Let's talk about biobutanol

Watch out ethanol! 

Still corn based, so I'm not sure what the corn grower crowd has to say about this.

https://www.washingtonexaminer.com/policy/energy/epas-new-super-fuel-could-spell-trouble-for-ethanol

BP is looking to roll out production in the next couple of months. Apparently it is not as corrosive as ethanol, so says the EPA.

Other benefits, in the words of the original article:

  • "higher energy content" than most gasoline alternatives such as ethanol.
  • It has lower Reid Vapor Pressure than ethanol, which means lower fuel volatility and emissions.
  • It also provides for "Increased energy security" because it can be produced "domestically from a variety of feedstocks, while creating U.S. jobs."
  • reduces carbon dioxide emissions
  • Biobutanol can be shipped in steel pipelines with gasoline and diesel, unlike ethanol which must be shipped via plastic pipelines (so it's not)
  • Packs more power than ethanol, more closely resembling gasoline
  • Ethanol makes cars less efficient when added to gasoline as it is less energy dense

 

What say you all? 

[ducks]

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Yet the proposal refers to blending in the biobutanol into gasoline to produce a 16% additive mixture; there is no discussion of using biobutanol "straight," as a stand-alone fuel.  No reason is given for that approach.  It would seem to me that if biobutanol or any other alcohol is a great fuel, it should be able to run at 100%.  

Ethanol and methanol are both 100% fuels.They don't get used that way for reasons that remain obscure.  There has been some discussion about certain synthetic rubbers and silicone seals not standing up to the alcohols, but that becomes a factor to be dealt with in the manufacturing of the engine plant.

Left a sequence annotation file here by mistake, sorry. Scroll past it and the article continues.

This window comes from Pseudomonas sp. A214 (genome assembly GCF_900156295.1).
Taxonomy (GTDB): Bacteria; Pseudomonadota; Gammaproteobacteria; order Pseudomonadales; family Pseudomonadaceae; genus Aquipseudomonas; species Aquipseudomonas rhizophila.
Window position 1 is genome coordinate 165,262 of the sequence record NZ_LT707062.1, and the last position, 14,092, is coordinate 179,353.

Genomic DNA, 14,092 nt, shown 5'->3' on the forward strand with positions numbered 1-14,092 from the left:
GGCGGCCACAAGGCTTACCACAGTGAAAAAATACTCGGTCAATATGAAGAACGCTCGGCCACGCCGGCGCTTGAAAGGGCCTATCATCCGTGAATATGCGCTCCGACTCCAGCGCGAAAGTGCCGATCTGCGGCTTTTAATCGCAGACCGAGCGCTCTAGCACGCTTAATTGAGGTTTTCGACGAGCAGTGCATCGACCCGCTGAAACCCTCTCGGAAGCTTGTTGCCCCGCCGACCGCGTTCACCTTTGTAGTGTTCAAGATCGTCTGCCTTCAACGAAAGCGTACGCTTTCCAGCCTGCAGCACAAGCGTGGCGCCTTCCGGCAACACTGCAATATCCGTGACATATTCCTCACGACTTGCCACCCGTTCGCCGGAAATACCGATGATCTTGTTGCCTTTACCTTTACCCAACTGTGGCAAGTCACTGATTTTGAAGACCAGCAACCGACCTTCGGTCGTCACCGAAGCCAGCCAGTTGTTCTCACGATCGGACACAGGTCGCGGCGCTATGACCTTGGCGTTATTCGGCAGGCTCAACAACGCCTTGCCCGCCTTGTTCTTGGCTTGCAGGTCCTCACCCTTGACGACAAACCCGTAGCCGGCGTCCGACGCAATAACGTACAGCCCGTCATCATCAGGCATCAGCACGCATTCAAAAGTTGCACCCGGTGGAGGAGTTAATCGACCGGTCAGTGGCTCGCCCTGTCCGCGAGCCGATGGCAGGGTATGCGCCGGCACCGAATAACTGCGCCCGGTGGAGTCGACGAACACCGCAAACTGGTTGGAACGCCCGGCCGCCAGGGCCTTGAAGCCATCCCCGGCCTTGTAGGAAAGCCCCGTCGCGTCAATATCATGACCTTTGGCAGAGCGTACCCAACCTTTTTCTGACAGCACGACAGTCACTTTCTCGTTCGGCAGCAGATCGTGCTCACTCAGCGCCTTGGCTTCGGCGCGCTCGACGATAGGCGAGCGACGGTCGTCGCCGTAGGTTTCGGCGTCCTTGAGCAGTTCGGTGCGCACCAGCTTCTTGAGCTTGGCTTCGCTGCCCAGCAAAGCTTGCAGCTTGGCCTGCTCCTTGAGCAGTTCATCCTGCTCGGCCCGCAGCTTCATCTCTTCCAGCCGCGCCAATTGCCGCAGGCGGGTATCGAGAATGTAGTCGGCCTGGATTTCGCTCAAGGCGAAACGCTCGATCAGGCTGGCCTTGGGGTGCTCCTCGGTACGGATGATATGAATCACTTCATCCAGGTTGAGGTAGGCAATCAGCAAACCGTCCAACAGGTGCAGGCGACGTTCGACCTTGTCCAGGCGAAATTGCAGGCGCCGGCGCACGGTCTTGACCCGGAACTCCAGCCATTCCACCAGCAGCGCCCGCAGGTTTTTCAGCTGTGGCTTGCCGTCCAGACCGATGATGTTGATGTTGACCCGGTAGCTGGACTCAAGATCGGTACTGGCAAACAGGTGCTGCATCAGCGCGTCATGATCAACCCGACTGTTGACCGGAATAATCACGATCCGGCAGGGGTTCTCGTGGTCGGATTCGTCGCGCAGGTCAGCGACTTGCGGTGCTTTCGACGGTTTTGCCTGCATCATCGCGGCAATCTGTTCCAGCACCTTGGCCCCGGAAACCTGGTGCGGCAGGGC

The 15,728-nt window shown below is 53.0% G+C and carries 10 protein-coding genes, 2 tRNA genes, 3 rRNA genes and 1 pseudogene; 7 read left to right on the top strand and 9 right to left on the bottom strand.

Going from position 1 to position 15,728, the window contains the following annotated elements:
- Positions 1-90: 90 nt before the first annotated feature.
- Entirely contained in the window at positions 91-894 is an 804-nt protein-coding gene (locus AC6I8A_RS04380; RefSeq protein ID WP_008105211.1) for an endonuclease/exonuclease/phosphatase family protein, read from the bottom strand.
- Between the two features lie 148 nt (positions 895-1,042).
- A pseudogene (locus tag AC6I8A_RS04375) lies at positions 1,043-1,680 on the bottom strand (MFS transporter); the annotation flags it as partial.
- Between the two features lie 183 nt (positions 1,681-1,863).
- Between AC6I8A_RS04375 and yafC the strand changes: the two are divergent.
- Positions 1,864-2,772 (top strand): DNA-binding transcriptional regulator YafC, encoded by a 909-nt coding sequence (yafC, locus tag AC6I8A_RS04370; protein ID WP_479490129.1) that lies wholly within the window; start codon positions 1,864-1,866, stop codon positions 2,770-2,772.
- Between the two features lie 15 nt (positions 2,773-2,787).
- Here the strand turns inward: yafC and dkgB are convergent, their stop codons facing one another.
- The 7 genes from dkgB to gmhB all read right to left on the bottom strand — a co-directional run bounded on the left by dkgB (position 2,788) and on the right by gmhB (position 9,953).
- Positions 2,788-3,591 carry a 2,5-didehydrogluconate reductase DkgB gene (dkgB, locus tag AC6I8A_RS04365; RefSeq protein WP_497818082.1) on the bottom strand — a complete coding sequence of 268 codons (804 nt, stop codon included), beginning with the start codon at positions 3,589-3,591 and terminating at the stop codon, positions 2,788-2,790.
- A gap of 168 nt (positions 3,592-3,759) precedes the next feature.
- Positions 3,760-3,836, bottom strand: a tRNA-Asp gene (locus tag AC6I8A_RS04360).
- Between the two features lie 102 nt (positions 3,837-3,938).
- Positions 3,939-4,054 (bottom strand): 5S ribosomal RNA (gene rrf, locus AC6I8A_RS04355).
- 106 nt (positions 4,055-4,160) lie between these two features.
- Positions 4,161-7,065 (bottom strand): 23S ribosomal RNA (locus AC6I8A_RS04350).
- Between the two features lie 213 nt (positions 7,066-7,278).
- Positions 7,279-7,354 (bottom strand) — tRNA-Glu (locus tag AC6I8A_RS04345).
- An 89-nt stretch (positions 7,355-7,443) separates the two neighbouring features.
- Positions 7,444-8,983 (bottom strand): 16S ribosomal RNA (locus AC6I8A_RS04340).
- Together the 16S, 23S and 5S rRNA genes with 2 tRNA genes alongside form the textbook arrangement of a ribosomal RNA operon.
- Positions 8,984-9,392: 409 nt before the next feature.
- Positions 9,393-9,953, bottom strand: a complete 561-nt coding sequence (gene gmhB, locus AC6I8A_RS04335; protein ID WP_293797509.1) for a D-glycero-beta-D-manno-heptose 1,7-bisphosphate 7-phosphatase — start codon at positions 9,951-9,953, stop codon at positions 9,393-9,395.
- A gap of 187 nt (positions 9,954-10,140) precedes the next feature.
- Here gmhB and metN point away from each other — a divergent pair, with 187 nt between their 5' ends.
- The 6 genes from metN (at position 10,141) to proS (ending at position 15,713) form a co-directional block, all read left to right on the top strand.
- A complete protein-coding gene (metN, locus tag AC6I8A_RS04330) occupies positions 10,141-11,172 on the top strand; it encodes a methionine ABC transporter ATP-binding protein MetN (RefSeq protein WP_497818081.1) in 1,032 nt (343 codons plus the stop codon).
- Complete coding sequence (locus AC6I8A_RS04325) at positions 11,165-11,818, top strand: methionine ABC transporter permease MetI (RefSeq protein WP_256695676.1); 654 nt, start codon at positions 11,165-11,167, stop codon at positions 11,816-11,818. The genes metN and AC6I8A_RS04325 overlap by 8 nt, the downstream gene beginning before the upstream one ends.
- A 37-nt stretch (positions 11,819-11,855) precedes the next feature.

Biobutanol strikes me as something that is going to be a big money earner down the road.  Meanwhile I am developing a biomass solid fuel as a drop-in replacement for industrial furnace fuels, including coal, wood, sawdust, woodchips, and straw furnaces. As the feedstock is free, all I have is processing costs to format. Should be interesting.

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Give biobutanol a chance as a fuel and see how it works. 

Here's an old article, for some background on why I am certainly not opposed to finding alternatives to gasoline for transportation:

Oil is too Precious to be Used as Transportation Fuel

An oil executive once observed that burning oil for energy is like burning Picassos for heat. Oil is extraordinarily valuable as the basis for so many products we use every day that the thought of simply burning it ought to be unthinkable. So versatile are oil molecules that they can be transformed into substances that serve as clothing, medicines, building materials, carpet, skin care products, sporting goods, agricultural chemicals, perfumes, and myriad other products.

... In the United States 71 percent of the petroleum products consumed are used in transportation. If the country were able to run its transportation system entirely without oil, the United States would not only cease to import oil, but would have significant surplus oil production. Of course, such a change could only take place over many years. But the advantages to such a transition are so numerous that we should not dismiss it as too difficult or costly.

Only 5 percent of all oil is used to produce petrochemicals--chemicals which form the basis for the almost miraculous materials and substances that we now take for granted. By ceasing to burn the bulk of our oil to move goods and people, we could sustain the production of these products for a very long time. 

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(edited)

9 hours ago, Jan van Eck said: